In summer morn; the King again,
The envious greetings of strange men,
This mighty horse and rich array,
This journey on an unknown way.

Surely he thought to wake from it,
And once more by the wagon sit,
Blinking upon the sunny mill.

But not for either good or ill
Shall he see one of all those days;
On through the quivering noontide haze
He rode, and now on either hand
Heavy with fruit the trees did stand;
Nor had he ridden long, ere he
The red towers of the house could see
Gray on the wind-beat southern side:
And soon the gates thrown open wide
He saw, the long-fixed drawbridge down,
The moat, with lilies overgrown,
'Midst which the gold-scaled fishes lay:
Such peace was there for many a day.

And deep within the archway's shade
The warder on his cloak was laid,
Dozing, one hand upon a harp.
And nigh him a great golden carp
Lay stiff, with all his troubles done,
Drawn from the moat ere yet the sun
Was high, and nigh him was his bane,
An angling-rod of Indian cane.

Now hearing Michael's horse-hoofs smite
The causeway, shading from the light
His eyes, as one scarce yet awake,
He made a shift his spear to take,
And, eying Michael's badge the while,
Rose up, and with a lazy smile
Said, “Ho ! fair sir, abide, abide,
And show why hitherward ye ride
Unto my lady's royal home.”
Said Michael, “From the King I come,
As by my badge ye well may see ;
And letters have I here with me
To give my lord the seneschal.”

“Yea," said the man. “But in the hall He feasteth now; what haste is there? Certes full quickly cometh care ; And sure I am he will not read Thy letters, or to aught give heed Till he has played out all the play, And every guest has gone away: So thou, O damoiseau, must wait; Tie up thine horse anigh the gate, And sit with me, and thou shalt hear The Kaiser lieth on his bier. Thou laughest, - hast thou never heard Of this same valorous Red Beard, And how he died? well, I can sing Of many another dainty thing,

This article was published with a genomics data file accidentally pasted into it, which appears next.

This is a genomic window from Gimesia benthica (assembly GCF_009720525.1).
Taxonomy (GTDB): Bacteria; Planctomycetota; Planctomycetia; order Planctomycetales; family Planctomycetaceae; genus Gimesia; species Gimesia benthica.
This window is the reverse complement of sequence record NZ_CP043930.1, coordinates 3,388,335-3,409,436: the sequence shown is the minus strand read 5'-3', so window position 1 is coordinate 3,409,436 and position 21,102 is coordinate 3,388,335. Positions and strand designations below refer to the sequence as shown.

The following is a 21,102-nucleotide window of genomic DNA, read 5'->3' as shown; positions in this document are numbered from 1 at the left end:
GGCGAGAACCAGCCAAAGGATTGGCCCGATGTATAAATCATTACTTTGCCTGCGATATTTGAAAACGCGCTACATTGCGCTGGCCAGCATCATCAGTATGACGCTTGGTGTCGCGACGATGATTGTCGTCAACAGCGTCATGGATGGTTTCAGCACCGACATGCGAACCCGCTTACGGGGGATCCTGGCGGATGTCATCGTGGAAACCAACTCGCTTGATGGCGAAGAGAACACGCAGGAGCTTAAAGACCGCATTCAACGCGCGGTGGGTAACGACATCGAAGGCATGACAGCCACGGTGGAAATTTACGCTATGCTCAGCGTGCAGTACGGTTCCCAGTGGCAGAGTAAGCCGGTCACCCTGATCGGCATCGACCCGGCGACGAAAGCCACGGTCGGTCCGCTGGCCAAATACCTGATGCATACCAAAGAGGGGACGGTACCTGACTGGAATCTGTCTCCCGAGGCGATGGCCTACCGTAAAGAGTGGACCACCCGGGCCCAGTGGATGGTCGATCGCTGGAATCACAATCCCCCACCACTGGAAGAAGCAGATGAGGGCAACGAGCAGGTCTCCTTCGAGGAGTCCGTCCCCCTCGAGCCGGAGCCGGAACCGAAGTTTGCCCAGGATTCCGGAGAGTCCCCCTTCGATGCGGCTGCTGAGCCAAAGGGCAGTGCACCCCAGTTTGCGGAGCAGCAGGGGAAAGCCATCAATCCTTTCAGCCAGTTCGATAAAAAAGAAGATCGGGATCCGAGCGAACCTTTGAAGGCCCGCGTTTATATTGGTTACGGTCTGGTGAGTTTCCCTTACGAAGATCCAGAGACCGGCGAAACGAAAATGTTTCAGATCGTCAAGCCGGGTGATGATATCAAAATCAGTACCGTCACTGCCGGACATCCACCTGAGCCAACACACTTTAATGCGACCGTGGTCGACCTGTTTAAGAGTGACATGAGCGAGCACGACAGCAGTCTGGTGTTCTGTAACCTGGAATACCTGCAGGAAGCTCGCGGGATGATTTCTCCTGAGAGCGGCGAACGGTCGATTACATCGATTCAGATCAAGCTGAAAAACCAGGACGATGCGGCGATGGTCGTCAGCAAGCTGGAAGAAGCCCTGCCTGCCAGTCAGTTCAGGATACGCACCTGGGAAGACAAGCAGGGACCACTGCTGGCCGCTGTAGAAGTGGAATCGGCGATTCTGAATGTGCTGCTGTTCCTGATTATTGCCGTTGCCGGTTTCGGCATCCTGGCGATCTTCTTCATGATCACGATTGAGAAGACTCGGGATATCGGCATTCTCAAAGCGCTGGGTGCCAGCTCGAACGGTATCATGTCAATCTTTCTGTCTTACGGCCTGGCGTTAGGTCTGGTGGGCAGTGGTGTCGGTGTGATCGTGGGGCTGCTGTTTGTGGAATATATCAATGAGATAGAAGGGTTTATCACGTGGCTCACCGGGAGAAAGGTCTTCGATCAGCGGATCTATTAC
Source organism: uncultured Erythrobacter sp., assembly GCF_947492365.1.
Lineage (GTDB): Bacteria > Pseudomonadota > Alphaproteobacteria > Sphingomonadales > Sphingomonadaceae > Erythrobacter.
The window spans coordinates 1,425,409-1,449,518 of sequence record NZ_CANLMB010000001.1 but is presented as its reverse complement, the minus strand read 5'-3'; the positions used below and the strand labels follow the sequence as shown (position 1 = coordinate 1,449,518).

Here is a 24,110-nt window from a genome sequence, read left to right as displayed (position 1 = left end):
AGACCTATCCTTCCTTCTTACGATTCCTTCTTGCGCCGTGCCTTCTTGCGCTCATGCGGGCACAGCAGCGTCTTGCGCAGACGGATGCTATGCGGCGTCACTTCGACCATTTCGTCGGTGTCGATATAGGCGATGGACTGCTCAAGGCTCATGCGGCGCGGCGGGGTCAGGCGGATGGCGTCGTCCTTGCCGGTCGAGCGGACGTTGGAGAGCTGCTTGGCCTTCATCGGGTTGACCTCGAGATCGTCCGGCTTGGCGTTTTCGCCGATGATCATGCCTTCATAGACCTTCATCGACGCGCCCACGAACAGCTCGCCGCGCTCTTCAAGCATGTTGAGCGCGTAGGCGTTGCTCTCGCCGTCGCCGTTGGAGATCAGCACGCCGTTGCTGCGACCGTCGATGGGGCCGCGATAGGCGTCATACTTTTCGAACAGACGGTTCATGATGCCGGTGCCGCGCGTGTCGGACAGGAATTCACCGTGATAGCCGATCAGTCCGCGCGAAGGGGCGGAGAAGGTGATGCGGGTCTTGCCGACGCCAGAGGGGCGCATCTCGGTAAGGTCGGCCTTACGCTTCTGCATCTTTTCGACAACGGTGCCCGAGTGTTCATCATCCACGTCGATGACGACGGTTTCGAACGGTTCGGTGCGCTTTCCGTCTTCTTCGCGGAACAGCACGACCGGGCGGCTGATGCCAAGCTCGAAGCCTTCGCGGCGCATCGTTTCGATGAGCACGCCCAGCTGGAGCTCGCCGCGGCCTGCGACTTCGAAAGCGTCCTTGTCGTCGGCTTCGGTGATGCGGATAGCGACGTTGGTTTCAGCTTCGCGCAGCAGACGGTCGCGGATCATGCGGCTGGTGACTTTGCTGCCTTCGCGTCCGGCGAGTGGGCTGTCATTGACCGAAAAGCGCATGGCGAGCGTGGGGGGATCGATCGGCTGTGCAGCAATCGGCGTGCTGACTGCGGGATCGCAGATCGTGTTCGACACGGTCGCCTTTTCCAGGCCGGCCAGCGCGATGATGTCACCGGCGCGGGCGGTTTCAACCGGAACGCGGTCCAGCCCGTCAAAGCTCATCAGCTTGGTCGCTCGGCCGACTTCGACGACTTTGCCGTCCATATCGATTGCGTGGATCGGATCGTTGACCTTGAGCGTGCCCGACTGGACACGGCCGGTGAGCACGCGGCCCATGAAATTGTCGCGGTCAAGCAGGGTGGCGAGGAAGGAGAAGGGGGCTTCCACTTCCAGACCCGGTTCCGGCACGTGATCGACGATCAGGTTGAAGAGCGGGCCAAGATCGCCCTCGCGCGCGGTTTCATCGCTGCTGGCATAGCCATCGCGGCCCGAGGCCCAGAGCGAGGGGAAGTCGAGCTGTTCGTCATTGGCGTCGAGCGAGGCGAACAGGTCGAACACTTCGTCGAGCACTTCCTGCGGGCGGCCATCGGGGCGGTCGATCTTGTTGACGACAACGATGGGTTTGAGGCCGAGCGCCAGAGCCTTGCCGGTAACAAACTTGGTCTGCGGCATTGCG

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And certes Michael felt their friend
Hearing their voices, nor forgot
His boyhood and the pleasant spot
Beside the well-remembered stream:
And friendly did this water seem
As through its white-flowered weeds it ran
Bearing good things to beast and man.

Yea, as the parapet he passed,
And they a greeting toward him cast,
Once more he felt a boy again;
As though beneath the harvest wain
He was asleep, by that old stream,
And all these things were but a dream,
The King, the squire, the hurrying ride
Unto the lonely quagmire side ;
The sudden pain, the deadly swoon,
The feverish life from noon to noon ;
The tending of the kind oid man,
The black and white Dominican,
The hour before the Abbot's throne,
The poring o'er old books alone,

And the warm, hazy autumn-tide,
And many a niusical sweet sound,
He cast him down upon the ground,
And watched the glittering water leap,